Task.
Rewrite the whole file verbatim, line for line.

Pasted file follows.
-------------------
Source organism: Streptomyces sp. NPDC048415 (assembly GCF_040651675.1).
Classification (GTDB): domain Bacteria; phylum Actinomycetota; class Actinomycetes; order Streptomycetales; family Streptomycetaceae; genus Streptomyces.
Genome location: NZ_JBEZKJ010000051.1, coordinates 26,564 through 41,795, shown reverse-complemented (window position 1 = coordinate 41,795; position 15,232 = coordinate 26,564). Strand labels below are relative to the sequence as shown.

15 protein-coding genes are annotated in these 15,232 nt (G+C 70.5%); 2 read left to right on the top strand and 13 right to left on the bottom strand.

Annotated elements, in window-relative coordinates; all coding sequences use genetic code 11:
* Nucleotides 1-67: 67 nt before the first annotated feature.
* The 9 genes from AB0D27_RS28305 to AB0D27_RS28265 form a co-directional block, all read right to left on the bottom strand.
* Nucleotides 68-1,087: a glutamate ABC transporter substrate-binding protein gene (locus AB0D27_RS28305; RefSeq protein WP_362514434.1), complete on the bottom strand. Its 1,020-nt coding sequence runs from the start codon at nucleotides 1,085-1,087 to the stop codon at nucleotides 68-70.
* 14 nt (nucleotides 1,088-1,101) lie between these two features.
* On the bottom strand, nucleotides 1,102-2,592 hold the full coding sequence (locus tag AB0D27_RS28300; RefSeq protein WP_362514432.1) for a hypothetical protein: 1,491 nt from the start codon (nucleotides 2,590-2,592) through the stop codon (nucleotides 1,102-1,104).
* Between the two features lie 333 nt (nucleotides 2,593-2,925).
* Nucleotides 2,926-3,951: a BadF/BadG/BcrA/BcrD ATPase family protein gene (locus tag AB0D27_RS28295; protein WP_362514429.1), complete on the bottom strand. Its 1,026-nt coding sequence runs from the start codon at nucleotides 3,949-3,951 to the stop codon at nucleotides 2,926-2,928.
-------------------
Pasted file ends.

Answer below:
Source organism: Streptomyces sp. NPDC048415 (assembly GCF_040651675.1).
Classification (GTDB): domain Bacteria; phylum Actinomycetota; class Actinomycetes; order Streptomycetales; family Streptomycetaceae; genus Streptomyces.
Genome location: NZ_JBEZKJ010000051.1, coordinates 26,564 through 41,795, shown reverse-complemented (window position 1 = coordinate 41,795; position 15,232 = coordinate 26,564). Strand labels below are relative to the sequence as shown.

15 protein-coding genes are annotated in these 15,232 nt (G+C 70.5%); 2 read left to right on the top strand and 13 right to left on the bottom strand.

Annotated elements, in window-relative coordinates; all coding sequences use genetic code 11:
* Nucleotides 1-67: 67 nt before the first annotated feature.
* The 9 genes from AB0D27_RS28305 to AB0D27_RS28265 form a co-directional block, all read right to left on the bottom strand.
* Nucleotides 68-1,087: a glutamate ABC transporter substrate-binding protein gene (locus AB0D27_RS28305; RefSeq protein WP_362514434.1), complete on the bottom strand. Its 1,020-nt coding sequence runs from the start codon at nucleotides 1,085-1,087 to the stop codon at nucleotides 68-70.
* 14 nt (nucleotides 1,088-1,101) lie between these two features.
* On the bottom strand, nucleotides 1,102-2,592 hold the full coding sequence (locus tag AB0D27_RS28300; RefSeq protein WP_362514432.1) for a hypothetical protein: 1,491 nt from the start codon (nucleotides 2,590-2,592) through the stop codon (nucleotides 1,102-1,104).
* Between the two features lie 333 nt (nucleotides 2,593-2,925).
* Nucleotides 2,926-3,951: a BadF/BadG/BcrA/BcrD ATPase family protein gene (locus tag AB0D27_RS28295; protein WP_362514429.1), complete on the bottom strand. Its 1,026-nt coding sequence runs from the start codon at nucleotides 3,949-3,951 to the stop codon at nucleotides 2,926-2,928.